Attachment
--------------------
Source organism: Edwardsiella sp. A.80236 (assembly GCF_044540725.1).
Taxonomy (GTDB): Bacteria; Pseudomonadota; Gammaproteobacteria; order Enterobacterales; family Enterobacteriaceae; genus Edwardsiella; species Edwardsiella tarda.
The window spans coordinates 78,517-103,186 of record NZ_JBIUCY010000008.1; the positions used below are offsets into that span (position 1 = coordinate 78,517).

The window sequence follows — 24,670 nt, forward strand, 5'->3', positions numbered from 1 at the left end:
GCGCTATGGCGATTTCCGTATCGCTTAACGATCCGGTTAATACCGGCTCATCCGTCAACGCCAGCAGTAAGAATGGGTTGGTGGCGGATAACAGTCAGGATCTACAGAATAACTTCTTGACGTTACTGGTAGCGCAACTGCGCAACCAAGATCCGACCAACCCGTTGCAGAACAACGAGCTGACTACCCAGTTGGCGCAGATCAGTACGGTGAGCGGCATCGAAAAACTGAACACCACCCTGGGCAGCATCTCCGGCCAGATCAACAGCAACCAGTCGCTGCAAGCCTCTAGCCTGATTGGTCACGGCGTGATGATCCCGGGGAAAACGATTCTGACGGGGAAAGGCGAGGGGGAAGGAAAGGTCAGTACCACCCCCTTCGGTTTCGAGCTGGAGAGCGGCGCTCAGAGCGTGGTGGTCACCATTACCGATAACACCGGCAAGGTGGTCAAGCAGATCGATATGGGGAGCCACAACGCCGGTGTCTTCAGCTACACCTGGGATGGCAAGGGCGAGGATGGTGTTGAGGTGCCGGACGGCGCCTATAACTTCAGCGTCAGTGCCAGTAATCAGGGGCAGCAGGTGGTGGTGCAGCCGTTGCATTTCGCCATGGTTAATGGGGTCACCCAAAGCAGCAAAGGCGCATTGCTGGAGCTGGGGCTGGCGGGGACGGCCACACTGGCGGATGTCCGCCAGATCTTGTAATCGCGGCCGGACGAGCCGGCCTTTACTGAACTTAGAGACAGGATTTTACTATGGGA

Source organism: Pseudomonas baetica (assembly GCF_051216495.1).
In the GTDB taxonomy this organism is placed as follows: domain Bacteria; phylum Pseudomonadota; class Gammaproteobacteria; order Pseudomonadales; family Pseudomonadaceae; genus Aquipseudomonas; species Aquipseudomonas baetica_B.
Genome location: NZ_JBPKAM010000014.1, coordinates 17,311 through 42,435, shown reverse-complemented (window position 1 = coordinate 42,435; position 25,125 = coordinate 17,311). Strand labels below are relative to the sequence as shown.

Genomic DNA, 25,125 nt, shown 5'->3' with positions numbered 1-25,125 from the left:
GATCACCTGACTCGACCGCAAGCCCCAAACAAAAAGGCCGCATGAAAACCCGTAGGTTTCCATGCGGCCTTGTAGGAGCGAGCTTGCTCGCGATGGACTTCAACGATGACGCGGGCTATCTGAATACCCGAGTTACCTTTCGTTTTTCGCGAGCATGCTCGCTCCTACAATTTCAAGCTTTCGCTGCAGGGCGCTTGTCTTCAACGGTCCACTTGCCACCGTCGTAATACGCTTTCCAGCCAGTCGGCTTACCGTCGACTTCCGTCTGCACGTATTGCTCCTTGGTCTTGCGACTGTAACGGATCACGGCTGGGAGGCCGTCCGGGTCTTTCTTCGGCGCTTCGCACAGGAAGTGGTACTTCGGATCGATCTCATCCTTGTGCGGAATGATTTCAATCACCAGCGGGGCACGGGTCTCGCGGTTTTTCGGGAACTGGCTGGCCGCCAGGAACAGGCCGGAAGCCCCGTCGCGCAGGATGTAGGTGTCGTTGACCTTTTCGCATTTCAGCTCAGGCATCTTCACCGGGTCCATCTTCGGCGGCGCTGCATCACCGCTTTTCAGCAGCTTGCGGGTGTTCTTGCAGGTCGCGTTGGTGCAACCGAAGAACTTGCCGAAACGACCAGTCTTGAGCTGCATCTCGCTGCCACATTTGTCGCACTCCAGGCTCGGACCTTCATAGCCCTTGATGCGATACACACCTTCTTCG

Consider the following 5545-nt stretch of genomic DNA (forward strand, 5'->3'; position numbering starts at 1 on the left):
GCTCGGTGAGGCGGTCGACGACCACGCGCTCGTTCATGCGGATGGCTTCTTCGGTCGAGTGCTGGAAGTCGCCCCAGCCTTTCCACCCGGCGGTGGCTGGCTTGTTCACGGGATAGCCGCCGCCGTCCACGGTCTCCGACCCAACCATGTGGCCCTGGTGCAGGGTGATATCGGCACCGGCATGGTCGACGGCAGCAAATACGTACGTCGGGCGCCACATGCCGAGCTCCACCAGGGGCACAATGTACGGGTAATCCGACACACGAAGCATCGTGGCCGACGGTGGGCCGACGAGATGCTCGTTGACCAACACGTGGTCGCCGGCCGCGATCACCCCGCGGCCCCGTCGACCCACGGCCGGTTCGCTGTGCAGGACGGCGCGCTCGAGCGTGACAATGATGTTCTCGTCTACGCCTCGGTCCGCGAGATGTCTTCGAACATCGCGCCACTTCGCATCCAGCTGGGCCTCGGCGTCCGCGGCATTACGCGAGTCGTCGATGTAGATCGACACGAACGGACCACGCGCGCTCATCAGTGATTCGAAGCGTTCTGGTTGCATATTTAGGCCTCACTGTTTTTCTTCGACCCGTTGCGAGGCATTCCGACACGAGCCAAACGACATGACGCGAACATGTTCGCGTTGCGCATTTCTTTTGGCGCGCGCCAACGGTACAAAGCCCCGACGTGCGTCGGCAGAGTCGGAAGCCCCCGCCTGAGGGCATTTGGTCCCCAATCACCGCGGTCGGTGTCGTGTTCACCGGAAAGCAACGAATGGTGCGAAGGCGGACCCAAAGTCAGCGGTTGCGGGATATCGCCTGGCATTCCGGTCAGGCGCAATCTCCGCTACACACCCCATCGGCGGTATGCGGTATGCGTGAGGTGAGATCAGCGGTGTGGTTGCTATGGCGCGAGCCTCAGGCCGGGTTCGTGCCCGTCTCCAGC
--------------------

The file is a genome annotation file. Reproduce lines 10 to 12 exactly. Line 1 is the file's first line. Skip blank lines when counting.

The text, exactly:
GATCACCTGACTCGACCGCAAGCCCCAAACAAAAAGGCCGCATGAAAACCCGTAGGTTTCCATGCGGCCTTGTAGGAGCGAGCTTGCTCGCGATGGACTTCAACGATGACGCGGGCTATCTGAATACCCGAGTTACCTTTCGTTTTTCGCGAGCATGCTCGCTCCTACAATTTCAAGCTTTCGCTGCAGGGCGCTTGTCTTCAACGGTCCACTTGCCACCGTCGTAATACGCTTTCCAGCCAGTCGGCTTACCGTCGACTTCCGTCTGCACGTATTGCTCCTTGGTCTTGCGACTGTAACGGATCACGGCTGGGAGGCCGTCCGGGTCTTTCTTCGGCGCTTCGCACAGGAAGTGGTACTTCGGATCGATCTCATCCTTGTGCGGAATGATTTCAATCACCAGCGGGGCACGGGTCTCGCGGTTTTTCGGGAACTGGCTGGCCGCCAGGAACAGGCCGGAAGCCCCGTCGCGCAGGATGTAGGTGTCGTTGACCTTTTCGCATTTCAGCTCAGGCATCTTCACCGGGTCCATCTTCGGCGGCGCTGCATCACCGCTTTTCAGCAGCTTGCGGGTGTTCTTGCAGGTCGCGTTGGTGCAACCGAAGAACTTGCCGAAACGACCAGTCTTGAGCTGCATCTCGCTGCCACATTTGTCGCACTCCAGGCTCGGACCTTCATAGCCCTTGATGCGATACACACCTTCTTCG

Consider the following 5545-nt stretch of genomic DNA (forward strand, 5'->3'; position numbering starts at 1 on the left):
GCTCGGTGAGGCGGTCGACGACCACGCGCTCGTTCATGCGGATGGCTTCTTCGGTCGAGTGCTGGAAGTCGCCCCAGCCTTTCCACCCGGCGGTGGCTGGCTTGTTCACGGGATAGCCGCCGCCGTCCACGGTCTCCGACCCAACCATGTGGCCCTGGTGCAGGGTGATATCGGCACCGGCATGGTCGACGGCAGCAAATACGTACGTCGGGCGCCACATGCCGAGCTCCACCAGGGGCACAATGTACGGGTAATCCGACACACGAAGCATCGTGGCCGACGGTGGGCCGACGAGATGCTCGTTGACCAACACGTGGTCGCCGGCCGCGATCACCCCGCGGCCCCGTCGACCCACGGCCGGTTCGCTGTGCAGGACGGCGCGCTCGAGCGTGACAATGATGTTCTCGTCTACGCCTCGGTCCGCGAGATGTCTTCGAACATCGCGCCACTTCGCATCCAGCTGGGCCTCGGCGTCCGCGGCATTACGCGAGTCGTCGATGTAGATCGACACGAACGGACCACGCGCGCTCATCAGTGATTCGAAGCGTTCTGGTTGCATATTTAGGCCTCACTGTTTTTCTTCGACCCGTTGCGAGGCATTCCGACACGAGCCAAACGACATGACGCGAACATGTTCGCGTTGCGCATTTCTTTTGGCGCGCGCCAACGGTACAAAGCCCCGACGTGCGTCGGCAGAGTCGGAAGCCCCCGCCTGAGGGCATTTGGTCCCCAATCACCGCGGTCGGTGTCGTGTTCACCGGAAAGCAACGAATGGTGCGAAGGCGGACCCAAAGTCAGCGGTTGCGGGATATCGCCTGGCATTCCGGTCAGGCGCAATCTCCGCTACACACCCCATCGGCGGTATGCGGTATGCGTGAGGTGAGATCAGCGGTGTGGTTGCTATGGCGCGAGCCTCAGGCCGGGTTCGTGCCCGTCTCCAGC